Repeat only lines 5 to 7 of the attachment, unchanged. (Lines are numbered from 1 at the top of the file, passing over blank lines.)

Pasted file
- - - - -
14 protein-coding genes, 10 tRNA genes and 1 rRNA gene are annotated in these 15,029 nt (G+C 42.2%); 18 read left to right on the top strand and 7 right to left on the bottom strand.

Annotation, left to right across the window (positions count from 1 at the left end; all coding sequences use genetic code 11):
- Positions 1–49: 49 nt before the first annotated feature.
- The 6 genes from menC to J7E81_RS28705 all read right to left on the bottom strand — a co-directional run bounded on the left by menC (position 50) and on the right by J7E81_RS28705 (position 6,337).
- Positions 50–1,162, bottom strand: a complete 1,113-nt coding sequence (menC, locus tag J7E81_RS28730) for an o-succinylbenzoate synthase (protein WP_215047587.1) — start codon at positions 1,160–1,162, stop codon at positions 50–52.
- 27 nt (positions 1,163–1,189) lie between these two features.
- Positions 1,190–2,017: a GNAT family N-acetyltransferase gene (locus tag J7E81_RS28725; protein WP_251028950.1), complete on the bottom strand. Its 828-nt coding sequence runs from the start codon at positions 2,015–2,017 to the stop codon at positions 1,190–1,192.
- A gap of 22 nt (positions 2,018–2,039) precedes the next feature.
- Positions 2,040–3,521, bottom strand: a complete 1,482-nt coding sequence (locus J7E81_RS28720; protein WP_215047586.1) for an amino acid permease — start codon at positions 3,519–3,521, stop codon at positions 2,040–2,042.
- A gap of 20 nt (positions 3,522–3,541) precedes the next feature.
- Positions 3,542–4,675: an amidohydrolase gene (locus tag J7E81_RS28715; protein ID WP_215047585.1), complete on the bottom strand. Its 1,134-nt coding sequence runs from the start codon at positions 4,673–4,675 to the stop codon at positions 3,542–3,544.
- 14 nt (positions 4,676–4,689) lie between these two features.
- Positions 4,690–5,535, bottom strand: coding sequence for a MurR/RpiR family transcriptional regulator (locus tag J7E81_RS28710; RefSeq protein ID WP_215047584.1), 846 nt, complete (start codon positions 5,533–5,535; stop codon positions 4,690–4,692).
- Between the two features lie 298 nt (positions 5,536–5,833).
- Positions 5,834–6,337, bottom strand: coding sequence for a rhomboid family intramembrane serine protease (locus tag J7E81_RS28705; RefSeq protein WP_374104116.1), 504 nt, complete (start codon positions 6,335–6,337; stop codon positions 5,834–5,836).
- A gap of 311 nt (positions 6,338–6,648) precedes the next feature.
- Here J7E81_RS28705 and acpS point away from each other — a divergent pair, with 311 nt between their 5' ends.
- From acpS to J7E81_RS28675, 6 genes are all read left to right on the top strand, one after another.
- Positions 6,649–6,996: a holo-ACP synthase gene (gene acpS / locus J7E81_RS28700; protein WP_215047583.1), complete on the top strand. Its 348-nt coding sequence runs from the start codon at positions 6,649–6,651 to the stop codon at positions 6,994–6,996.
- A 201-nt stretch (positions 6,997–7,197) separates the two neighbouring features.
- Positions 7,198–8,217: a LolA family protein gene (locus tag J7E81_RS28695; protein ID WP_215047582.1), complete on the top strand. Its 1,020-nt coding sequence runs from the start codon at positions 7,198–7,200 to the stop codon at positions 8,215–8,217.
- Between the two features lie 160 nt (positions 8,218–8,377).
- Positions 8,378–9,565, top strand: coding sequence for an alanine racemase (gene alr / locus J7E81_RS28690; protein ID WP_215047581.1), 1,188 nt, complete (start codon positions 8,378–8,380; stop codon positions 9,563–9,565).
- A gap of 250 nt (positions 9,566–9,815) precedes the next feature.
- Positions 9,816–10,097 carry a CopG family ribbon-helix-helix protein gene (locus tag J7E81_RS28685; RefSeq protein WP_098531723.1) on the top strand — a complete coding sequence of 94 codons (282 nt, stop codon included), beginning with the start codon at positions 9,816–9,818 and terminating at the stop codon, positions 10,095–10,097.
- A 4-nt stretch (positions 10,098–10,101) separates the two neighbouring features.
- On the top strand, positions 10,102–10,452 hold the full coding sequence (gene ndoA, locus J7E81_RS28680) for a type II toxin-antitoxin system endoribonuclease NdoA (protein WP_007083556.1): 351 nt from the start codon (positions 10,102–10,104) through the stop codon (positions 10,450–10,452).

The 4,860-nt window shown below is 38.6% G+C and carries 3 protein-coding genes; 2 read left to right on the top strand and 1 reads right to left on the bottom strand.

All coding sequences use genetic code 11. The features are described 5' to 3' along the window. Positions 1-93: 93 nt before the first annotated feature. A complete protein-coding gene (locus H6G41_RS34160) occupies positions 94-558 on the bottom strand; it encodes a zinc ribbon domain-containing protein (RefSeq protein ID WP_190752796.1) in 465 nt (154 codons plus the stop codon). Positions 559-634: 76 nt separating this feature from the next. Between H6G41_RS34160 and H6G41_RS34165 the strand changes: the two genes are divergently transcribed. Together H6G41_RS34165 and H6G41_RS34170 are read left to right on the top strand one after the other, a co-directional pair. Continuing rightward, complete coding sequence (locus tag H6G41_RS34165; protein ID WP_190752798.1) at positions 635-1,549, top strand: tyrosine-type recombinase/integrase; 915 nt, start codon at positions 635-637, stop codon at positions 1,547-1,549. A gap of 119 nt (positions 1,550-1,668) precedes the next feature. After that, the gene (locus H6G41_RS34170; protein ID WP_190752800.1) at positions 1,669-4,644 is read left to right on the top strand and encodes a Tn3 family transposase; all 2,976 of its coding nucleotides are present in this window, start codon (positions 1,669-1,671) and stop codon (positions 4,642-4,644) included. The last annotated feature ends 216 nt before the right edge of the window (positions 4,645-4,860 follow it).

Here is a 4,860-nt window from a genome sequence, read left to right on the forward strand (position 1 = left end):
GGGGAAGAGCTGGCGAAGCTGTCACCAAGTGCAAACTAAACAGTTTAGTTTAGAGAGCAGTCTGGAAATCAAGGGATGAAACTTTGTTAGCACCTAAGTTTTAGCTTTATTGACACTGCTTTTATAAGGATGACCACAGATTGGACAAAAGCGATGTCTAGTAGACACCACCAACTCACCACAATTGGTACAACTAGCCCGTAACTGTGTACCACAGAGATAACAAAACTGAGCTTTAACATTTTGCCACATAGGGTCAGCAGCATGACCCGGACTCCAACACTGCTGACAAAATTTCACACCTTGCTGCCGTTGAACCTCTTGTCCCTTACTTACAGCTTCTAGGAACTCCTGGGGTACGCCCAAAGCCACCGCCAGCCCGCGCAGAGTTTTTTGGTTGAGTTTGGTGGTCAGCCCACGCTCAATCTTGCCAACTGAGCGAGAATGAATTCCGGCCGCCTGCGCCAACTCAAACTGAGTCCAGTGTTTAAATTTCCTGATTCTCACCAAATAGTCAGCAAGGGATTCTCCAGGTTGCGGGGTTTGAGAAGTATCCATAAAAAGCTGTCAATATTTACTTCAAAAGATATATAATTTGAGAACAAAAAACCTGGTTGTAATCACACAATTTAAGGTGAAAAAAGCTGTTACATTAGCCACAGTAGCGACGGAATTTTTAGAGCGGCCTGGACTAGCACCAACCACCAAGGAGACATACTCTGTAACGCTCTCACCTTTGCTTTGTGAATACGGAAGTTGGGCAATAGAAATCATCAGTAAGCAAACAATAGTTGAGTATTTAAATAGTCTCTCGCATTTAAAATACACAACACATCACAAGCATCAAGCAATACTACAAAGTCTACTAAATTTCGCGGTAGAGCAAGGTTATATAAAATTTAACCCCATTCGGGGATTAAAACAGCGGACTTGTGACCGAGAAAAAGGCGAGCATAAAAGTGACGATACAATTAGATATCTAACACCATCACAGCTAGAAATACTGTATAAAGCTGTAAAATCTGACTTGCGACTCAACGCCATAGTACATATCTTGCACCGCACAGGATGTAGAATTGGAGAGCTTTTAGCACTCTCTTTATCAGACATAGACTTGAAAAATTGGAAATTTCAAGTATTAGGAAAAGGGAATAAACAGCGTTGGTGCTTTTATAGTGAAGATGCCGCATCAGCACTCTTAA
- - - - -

- Positions 50–1,162, bottom strand: a complete 1,113-nt coding sequence (menC, locus tag J7E81_RS28730) for an o-succinylbenzoate synthase (protein WP_215047587.1) — start codon at positions 1,160–1,162, stop codon at positions 50–52.
- 27 nt (positions 1,163–1,189) lie between these two features.
- Positions 1,190–2,017: a GNAT family N-acetyltransferase gene (locus tag J7E81_RS28725; protein WP_251028950.1), complete on the bottom strand. Its 828-nt coding sequence runs from the start codon at positions 2,015–2,017 to the stop codon at positions 1,190–1,192.